The new British Prime Minister Theresa May announced six members of her cabinet today.

Amid a sweeping crackdown on dissent in Egypt, security forces have forcibly disappeared hundreds of people since the beginning of 2015, according to a new report from Amnesty International.

It's an "unprecedented spike," the group says, with an average of three or four people disappeared every day.

The Republican Party, as it prepares for its convention next week has checked off item No. 1 on its housekeeping list — drafting a party platform. The document reflects the conservative views of its authors, many of whom are party activists. So don't look for any concessions to changing views among the broader public on key social issues.

Many public figures who took to Twitter and Facebook following the murder of five police officers in Dallas have faced public blowback and, in some cases, found their employers less than forgiving about inflammatory and sometimes hateful online comments.

As Venezuela unravels — with shortages of food and medicine, as well as runaway inflation — President Nicolas Maduro is increasingly unpopular. But he's still holding onto power.

"The truth in Venezuela is there is real hunger. We are hungry," says a man who has invited me into his house in the northwestern city of Maracaibo, but doesn't want his name used for fear of reprisals by the government.

The wiry man paces angrily as he speaks. It wasn't always this way, he says, showing how loose his pants are now.

Ask a typical teenage girl about the latest slang and girl crushes and you might get answers like "spilling the tea" and Taylor Swift. But at the Girl Up Leadership Summit in Washington, D.C., the answers were "intersectional feminism" — the idea that there's no one-size-fits-all definition of feminism — and U.N. climate chief Christiana Figueres.

Copyright 2016 NPR. To see more, visit

Copyright 2016 NPR. To see more, visit

Copyright 2016 NPR. To see more, visit

Copyright 2016 NPR. To see more, visit


Mosquito Exclusive! Yes, They Bite, But Half The Time They Miss

Aug 9, 2013

Mosquitoes don't have a lot of time to do what they do. They land. They bite. They look for blood. Mosquito moms need that blood to feed their babies, which why only the females pounce. They know they're not welcome (Smack! Splat!) so they've got to be good at this; in, out, hitting their target most of the time. That's what I figured.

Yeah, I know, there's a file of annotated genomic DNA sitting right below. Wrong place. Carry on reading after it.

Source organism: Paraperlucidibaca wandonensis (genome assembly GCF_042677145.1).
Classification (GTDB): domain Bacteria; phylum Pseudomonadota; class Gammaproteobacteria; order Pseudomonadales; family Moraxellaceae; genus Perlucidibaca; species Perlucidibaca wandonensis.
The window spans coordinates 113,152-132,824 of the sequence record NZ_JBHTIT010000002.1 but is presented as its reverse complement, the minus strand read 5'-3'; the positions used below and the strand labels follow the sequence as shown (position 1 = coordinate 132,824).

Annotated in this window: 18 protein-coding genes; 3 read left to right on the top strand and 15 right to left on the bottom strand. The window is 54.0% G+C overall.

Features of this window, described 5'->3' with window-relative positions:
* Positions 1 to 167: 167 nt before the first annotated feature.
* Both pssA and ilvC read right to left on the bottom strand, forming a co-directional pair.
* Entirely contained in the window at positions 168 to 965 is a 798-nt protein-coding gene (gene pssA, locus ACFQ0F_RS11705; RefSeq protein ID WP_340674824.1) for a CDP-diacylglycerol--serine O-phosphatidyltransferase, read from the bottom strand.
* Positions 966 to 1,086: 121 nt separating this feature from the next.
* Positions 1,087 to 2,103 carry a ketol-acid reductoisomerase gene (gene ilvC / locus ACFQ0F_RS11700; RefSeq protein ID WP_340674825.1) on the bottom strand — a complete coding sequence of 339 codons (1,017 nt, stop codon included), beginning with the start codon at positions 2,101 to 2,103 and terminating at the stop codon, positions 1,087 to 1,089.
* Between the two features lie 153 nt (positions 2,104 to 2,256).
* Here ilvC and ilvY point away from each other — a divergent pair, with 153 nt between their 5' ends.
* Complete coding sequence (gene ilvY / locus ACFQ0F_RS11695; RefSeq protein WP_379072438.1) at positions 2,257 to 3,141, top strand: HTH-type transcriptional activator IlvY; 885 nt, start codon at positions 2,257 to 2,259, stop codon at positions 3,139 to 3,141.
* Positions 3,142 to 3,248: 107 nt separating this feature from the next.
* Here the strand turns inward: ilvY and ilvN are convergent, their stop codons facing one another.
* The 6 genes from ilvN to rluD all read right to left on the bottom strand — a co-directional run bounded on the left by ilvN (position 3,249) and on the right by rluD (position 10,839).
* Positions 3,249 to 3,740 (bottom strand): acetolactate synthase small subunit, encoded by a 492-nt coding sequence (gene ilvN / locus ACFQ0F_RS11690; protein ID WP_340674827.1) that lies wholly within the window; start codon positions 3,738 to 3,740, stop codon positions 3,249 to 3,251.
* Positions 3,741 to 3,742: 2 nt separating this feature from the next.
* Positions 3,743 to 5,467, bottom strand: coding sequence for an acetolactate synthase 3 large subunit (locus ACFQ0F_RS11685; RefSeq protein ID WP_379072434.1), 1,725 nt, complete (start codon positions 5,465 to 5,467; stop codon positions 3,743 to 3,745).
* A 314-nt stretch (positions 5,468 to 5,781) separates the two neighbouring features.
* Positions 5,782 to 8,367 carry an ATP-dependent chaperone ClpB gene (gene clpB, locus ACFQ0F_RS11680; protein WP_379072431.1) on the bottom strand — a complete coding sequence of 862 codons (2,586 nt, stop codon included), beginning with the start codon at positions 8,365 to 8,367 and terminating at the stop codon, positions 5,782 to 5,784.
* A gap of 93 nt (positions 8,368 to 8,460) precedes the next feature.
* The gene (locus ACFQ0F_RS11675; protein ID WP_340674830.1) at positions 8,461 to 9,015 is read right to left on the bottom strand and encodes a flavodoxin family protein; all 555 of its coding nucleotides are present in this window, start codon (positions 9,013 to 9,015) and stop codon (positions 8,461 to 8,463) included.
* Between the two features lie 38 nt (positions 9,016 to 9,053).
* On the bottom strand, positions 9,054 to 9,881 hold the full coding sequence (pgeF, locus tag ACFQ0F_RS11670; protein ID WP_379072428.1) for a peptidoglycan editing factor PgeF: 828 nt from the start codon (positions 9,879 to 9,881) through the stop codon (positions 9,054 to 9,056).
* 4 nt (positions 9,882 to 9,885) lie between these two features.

But I figured wrong. French scientists at the Louis Pasteur Institute in Paris were able to film mosquitoes biting for blood in fantastically extreme close up — and guess what?

They aren't that talented!

Here, for example, is a mosquito biting into the skin of an anesthetized mouse. What you will see is the mosquito's "mouth part," a complicated array of tubes, feeling their way in. Science writer Ed Yong says (on his blog, where I found these videos) the mouse's skin looks like a field of ice cubes. They palpitate ever so slightly. Each "cube," I guess, is a skin cell. But watch what happens ...

Nothing happens! Well, the mosquito's probe goes in. I thought it would be stiff like a needle, but no, once inside, the sharp, skin piercing parts slip off to the left and right — you can see them, extra thin and thread-like on either side — while the main sucky part slinks about, bending, twisting, looking for action. Try as it might, digging here, pushing there, its tip forking in two, it ends up with nothing — limp and defeated.

What you might call a "dry hole."

This footage comes from Valerie Choumet and her colleagues in Paris. They used a powerful lens and over and over, the mosquitoes missed. In this next try, the bullseye is sitting dead center in the frame. It's a small blood vessel, enticingly pink, but the probe hunts around, gets close — oh so close, but no ...

To my surprise, mosquitoes don't work quickly. They have to penetrate the skin, which involves grabbing onto some skin cells, bracing, and then plunging in (while staying loose enough to avoid my incoming slap). They can move that incredibly flexible mouth part, but since they have no eyes in there, they have to work by feel, and half the time, Choumet and company say, at least in these trials, the mosquitoes didn't find blood. That's not exactly a winning average. Plus, Ed says the process often takes a minute or two. That's a long time. So mosquitoes, it turns out, are not expert marksmen (or markswomen) — not at all. We all know they can bite, but the surprise is, as Ed says, "many suck at sucking."

Some of you, no doubt, want to see what it looks like when the mosquito gets to a vein and wins. Choumet saw that too, and I suppose, in all fairness I should share what she found, but because it made me queasy, because this is a blog and I don't have to be fair, and because I like giving mosquitoes bad press, I'm going to bury that video here.

Copyright 2013 NPR. To see more, visit